History came knocking, loud and clear. And the National Hockey League pulled a pillow over its head and refused to answer the door.
There is no other possible spin on the colossal gaffe the NHL and its players committed Wednesday evening. With the NBA, WNBA, MLS, some MLB teams and some tennis players boycotting or walking away from games and matches, the NHL chose the thoughts and prayers route.
It was about as effective and at least as laughable as politicians offering up their thoughts and prayers after the latest NRA-sponsored mass shooting. In other circumstances, a “moment of reflection” might have been enough. This time, such a response was ludicrous and hopelessly inadequate.
There are times when you either stand and be heard or you are complicit. This is one of those times.
What began Wednesday with the news that the Milwaukee Bucks had decided not to play the Orlando Magic in Game 5 of their playoff series quickly spread to include all three scheduled games. It was a pivotal moment in the history of sports and the history of race relations on this continent.
It was, perhaps, the 21st century version of the fight between heavyweight champion Jack Johnson and white challenger James J. Jeffries on July 4, 1910 in Reno, Nevada – a fight that saw Johnson pummel Jeffries unmercifully, touching off race riots and mass lynchings across the U.S.
It harked back to Jesse Owens showing up Adolf Hitler and the “master race” at the Berlin Olympics in 1936, to Jackie Robinson breaking the colour barrier in baseball, to Muhammad Ali declaring “I ain’t got no quarrel with them Viet Congs.”
Among all the stories and the passionate pleas on the sports networks Wednesday, the one I found most affecting came from Sam Mitchell, the former NBA player and Raptors coach who is now an analyst for TSN.
It would be hard to find a less likely target for racial profiling. Mitchell, who turns 57 next week, is an 18-year NBA veteran – well-dressed, soft-spoken and non-confrontational. Yet Mitchell told of a recent traffic stop (he didn’t say where it happened) in which he was pulled over by police and forced to remain in his car with his wife for more than 30 minutes, even though he had not committed an infraction.
The incident did not end until a white motorist got out of his car (Mitchell noted that it was okay for the white man to leave his vehicle, while he himself was ordered several times to remain inside) and began berating the police officers. Finally, he persuaded the cops to let Mitchell go – but what might have happened if a white witness had not confronted police? What if Mitchell had gotten out of his car – would he now be a symbol of racial injustice like George Floyd or Breonna Taylor or Jason Blake?
And what of Raptors GM Masai Ujiri, shoved and manhandled by a white security guard after the Raptors victory over the Golden State Warriors in 2019? It was not until video of the incident was released that Ujiri had absolute proof that he was the one telling the truth, because the Black man is always assumed to be in the wrong.
Now, in the span of one week in one Wisconsin town, we have seen the extremes of injustice:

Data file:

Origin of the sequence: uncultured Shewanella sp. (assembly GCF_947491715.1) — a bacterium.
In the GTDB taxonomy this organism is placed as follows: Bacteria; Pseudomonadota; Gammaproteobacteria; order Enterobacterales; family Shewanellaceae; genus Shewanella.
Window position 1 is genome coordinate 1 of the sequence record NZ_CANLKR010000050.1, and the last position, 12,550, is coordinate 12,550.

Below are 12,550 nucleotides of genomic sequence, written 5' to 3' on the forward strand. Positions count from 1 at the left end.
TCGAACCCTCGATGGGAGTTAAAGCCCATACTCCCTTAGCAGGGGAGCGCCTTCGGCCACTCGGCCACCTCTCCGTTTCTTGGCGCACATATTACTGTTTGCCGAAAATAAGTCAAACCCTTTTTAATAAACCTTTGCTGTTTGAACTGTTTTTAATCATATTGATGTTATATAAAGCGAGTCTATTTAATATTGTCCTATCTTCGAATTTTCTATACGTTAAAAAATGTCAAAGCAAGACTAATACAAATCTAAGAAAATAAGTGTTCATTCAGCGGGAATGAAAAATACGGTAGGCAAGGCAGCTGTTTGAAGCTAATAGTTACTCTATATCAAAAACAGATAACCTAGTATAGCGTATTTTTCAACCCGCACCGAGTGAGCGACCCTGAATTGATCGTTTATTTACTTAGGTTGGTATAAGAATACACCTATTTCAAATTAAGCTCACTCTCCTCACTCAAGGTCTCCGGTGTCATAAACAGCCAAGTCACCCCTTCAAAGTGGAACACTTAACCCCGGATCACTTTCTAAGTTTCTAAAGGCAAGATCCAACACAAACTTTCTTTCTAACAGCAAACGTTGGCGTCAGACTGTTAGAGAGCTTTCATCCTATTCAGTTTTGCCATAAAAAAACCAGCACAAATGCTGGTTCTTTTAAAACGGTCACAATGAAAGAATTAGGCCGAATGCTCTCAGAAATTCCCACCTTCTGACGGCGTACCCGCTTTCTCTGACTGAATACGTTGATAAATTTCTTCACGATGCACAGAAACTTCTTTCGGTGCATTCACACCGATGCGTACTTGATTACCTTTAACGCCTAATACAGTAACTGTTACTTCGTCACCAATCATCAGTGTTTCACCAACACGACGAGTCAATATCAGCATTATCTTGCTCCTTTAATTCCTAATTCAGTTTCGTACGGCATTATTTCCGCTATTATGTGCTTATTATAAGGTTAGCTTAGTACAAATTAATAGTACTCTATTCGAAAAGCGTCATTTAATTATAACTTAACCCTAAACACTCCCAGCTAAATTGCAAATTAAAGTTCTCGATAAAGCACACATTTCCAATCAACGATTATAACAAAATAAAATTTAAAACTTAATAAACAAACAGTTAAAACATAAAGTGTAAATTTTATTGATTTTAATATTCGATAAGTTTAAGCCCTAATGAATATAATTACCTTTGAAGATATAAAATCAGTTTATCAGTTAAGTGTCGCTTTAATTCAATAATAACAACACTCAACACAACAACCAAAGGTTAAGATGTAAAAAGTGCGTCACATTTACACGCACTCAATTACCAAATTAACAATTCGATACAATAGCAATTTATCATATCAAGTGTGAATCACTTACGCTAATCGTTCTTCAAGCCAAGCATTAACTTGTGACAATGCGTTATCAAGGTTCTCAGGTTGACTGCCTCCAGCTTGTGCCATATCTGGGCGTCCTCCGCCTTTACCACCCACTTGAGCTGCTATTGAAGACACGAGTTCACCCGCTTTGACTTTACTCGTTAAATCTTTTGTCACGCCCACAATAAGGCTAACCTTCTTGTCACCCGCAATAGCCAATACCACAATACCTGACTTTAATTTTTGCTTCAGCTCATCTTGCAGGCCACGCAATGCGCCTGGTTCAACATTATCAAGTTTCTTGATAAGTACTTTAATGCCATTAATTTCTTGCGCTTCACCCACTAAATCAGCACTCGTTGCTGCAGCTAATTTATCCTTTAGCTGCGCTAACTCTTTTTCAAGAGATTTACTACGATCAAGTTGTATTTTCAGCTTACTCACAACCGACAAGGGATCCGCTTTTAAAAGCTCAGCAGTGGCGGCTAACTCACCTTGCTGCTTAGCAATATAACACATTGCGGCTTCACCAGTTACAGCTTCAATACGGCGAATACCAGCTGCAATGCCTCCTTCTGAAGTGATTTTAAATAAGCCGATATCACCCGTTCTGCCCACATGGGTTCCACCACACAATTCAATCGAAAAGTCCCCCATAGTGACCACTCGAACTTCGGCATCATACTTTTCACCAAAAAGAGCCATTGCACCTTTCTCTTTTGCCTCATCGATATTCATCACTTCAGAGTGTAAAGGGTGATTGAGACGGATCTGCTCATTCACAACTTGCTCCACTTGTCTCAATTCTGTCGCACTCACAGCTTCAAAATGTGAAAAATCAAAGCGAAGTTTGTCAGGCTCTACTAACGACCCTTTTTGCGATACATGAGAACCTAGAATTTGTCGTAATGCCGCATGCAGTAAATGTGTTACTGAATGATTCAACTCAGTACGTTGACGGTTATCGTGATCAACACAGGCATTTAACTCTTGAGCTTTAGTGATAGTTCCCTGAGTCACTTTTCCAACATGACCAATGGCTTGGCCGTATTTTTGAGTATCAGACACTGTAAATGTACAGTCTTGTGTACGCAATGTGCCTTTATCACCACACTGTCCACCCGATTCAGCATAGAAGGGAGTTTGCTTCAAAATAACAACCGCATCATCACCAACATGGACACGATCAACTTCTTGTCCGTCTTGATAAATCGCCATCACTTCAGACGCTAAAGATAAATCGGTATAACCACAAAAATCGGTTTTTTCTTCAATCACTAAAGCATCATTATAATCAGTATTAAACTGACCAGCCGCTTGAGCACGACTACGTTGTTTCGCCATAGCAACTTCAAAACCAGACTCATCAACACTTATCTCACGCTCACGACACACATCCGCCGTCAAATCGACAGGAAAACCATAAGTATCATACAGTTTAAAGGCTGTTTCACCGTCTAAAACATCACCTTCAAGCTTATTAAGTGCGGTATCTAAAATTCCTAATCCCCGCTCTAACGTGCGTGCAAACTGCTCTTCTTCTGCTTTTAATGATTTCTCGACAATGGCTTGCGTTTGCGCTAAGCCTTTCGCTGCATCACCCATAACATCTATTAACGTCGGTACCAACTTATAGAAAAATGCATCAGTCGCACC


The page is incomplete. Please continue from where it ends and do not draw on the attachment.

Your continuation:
First, Jacob Blake, an unarmed black man, shot seven times in the back by police as his three children looked on from the car.
Second, 17-year-old Kyle Rittenhouse was able to walk into a protest carrying an AR-15, allegedly murder two people, and walk past police officers still carrying his weapon without being arrested.
The juxtaposition of the two incidents was stark, appalling and as clear an illustration as you can find of the inherent injustice facing Blacks who have to deal with the police on this continent.
This is a situation that has to be dealt with now. It should not be political in any way: shooting unarmed citizens in the back is murder, and those who perpetrate it should be arrested immediately, tried and jailed.
All the NHL had to do was to follow in the footsteps of the NBA, whose overwhelmingly Black players will bear the brunt of the criticism for not playing. The NHL faced the equivalent of hitting a softball off a tee and whiffed.
As the whitest league around, it was important for the NHL to take a stand and to form a solid front with athletes in other sports who are risking everything.
Make no mistake, they are taking risks that go beyond lost salary. This is a fluid, volatile, dangerous situation. Chaos is the order of the day. There is still a raging pandemic, despite White House efforts to play it down by ordering the CDC to scale down testing. California is battling almost unprecedented fires and a Category 4 hurricane has battered the Gulf Coast from Mississippi to Texas.
There is an election campaign underway, and an American president who has openly sanctioned racism and violence on the part of white militias as well as white cops.
Anyone who claims to know how this might play out is delusional. It could end in a wholesale remake of the American political landscape under genuine justice and equality – or it could end in civil war. Or anything in between.
Like it or not, the major sports leagues wield enormous influence. The NBA, WNBA, MLB and MLS have already done the right thing, but this effort must be unanimous. Everyone (including the NFL) needs to weigh in. We are already well past the point where a moment of reflection means anything at all.
Colin Kaepernick took the quiet approach, simply taking a knee during the anthem. For that he was vilified and blackballed – but Kaepernick was right. Had people listened at the time, we may not be where we are today.
This is a historic moment. Unless the NHL changes course and and changes quickly, it is on the wrong side of history.